Kitchen / Grease Extract System Cleaning

The kitchen extract system presents particular hazards due to the potential for the accumulation of grease. Accumulated grease within an extract system forms a hidden combustion load. Under certain circumstances flame or very high temperature within the duct can ignite the grease causing fire to spread rapidly through the duct.

Burger-King-Kitchen-Extract-Duct-Fire-EVHA

The Health & Safety Executive and industry and insurance guidance and regulations stipulate that kitchen extract systems should be kept clean to minimise fire and other risks. Your insurers and the environmental health officer will expect you to risk assess and undertake routine and regular inspections and cleaning.

Review of Fire Safety Arrangements – Article 11 of The Regulatory Reform (Fire Safety) Order (RRFSO)  (England and  Wales) , the Fire (Scotland) Act 2005 and Fire Safety (Scotland) Regulations 2006,  and the Fire and Rescue Services (Northern Ireland) Order 2006 and Fire Safety  Regulations (Northern Ireland) 2010 require monitoring and review of fire safety   arrangements, the management teams of client and contractor shall  therefore conduct regular review meetings to ensure that the cleaning frequencies are sufficient to adequately control the grease levels in line  with this specification and to adjust frequencies as and when required, thus maintaining suitable fire  safety.

The B&ES document TR/19 Third Edition 2019 guidelines ‘Cleanliness of Ventilation Systems’ provides specific guidance on methods of measuring and defining cleanliness as a benchmark for good practice.  The frequency of cleaning should be adjusted by means of system testing (inspection and monitoring) so that surface grease deposit limits are not exceeded. The buildings insurance company should be consulted to ensure that the cleaning regime is compliant with the terms of their specific warranty. Any cleaning regime should be justified by a considered risk assessment. (The latest Fire Precautions Workplace and Management of Health & Safety at Work Regulations apply).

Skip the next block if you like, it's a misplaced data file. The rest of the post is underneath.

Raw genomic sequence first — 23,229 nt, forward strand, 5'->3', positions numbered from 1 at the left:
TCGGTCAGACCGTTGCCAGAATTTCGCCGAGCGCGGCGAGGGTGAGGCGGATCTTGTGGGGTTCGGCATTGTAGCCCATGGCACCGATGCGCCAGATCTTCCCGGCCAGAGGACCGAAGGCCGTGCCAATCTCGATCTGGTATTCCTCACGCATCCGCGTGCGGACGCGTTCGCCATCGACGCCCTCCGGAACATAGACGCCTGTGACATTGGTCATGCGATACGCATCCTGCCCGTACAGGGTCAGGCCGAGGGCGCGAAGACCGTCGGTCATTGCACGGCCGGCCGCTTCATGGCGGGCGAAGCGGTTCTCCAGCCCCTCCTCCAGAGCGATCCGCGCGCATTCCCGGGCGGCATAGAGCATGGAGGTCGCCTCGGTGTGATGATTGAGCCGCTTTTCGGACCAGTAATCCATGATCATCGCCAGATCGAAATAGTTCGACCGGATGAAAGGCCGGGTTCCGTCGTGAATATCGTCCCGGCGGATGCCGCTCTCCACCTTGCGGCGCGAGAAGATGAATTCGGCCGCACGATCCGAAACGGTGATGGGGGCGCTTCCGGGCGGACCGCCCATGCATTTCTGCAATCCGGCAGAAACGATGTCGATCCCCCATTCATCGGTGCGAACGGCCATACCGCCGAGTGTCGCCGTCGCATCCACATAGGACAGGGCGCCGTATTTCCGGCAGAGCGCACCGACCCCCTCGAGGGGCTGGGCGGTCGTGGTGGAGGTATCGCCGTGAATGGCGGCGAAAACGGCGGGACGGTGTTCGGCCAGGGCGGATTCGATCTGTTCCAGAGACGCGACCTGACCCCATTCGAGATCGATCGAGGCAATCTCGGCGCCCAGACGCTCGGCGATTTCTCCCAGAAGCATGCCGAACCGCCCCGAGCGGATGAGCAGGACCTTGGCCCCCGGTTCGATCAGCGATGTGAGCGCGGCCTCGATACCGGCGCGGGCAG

FREQUENCY OF CLEANING – CONTROL OF GREASE AND FIRE RISK

BESA TR19® Grease – Fire Risk Management of Grease Accumulation within Kitchen Extraction Systems

  • Unless recommended otherwise in a fire risk assessment undertaken by the client’s responsible person, all operational grease extract ductwork systems will usually require cleaning annually as a minimum.
  • Specific cleaning intervals stated by landlords, system designers or insurers should be identified by the owner/operator and notified to the cleaning and maintenance contractor.
  • Conditions and warranties within commercial liability/property insurance policies, should stipulate minimum cleaning frequencies for grease extract ductwork systems. However, some insurance contracts may require a higher frequency of cleaning than recommended in TR19®. Failure to comply with such requirements may invalidate the property insurance policy.